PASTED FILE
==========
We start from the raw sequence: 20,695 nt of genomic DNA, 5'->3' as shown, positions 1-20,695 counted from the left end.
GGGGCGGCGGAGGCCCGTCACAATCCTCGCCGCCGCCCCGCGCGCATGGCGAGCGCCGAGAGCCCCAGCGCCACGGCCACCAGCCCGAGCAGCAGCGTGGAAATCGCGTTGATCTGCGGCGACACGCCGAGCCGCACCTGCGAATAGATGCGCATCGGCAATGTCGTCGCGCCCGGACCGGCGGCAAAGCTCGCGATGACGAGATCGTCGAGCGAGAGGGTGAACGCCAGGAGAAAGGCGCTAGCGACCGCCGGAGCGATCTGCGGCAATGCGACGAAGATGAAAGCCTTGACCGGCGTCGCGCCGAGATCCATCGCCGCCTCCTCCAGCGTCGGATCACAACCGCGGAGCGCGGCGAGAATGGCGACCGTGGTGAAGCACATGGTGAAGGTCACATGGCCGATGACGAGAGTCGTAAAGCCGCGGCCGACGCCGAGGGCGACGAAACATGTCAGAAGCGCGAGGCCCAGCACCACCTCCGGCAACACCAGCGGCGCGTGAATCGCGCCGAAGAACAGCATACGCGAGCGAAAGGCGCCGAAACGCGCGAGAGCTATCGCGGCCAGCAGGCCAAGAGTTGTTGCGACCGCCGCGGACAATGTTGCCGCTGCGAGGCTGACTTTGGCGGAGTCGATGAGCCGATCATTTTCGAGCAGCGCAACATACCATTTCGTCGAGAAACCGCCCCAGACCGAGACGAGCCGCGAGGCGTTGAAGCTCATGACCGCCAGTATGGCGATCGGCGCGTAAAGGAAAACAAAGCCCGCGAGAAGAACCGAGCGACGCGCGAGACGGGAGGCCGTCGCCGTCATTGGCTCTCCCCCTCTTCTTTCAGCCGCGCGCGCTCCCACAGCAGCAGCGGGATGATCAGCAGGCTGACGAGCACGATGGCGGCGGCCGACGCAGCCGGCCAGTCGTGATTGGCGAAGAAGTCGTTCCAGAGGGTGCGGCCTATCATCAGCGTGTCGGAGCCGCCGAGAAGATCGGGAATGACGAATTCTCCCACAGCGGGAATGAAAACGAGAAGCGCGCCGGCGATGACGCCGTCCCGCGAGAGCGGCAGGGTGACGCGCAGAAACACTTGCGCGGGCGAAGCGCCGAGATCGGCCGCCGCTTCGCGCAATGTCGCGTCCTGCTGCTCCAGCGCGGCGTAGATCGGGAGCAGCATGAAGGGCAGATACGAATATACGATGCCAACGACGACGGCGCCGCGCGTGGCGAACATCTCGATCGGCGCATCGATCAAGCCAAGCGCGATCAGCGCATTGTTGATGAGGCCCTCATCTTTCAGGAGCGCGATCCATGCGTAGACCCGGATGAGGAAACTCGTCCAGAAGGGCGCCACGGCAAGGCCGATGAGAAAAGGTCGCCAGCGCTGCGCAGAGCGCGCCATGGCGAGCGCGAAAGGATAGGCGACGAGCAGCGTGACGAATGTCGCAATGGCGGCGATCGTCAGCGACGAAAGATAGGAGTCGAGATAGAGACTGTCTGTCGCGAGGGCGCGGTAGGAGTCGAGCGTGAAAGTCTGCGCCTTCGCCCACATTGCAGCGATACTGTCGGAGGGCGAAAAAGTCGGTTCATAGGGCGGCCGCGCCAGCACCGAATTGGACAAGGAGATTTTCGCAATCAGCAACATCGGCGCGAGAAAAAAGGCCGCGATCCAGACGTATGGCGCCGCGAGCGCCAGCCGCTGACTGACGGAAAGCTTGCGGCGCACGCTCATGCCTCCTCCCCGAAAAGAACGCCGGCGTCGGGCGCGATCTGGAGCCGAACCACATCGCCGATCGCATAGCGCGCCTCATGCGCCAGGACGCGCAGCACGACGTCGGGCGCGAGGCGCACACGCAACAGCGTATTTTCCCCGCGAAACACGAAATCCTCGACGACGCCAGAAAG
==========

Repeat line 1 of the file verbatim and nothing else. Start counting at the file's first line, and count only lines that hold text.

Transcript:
We start from the raw sequence: 20,695 nt of genomic DNA, 5'->3' as shown, positions 1-20,695 counted from the left end.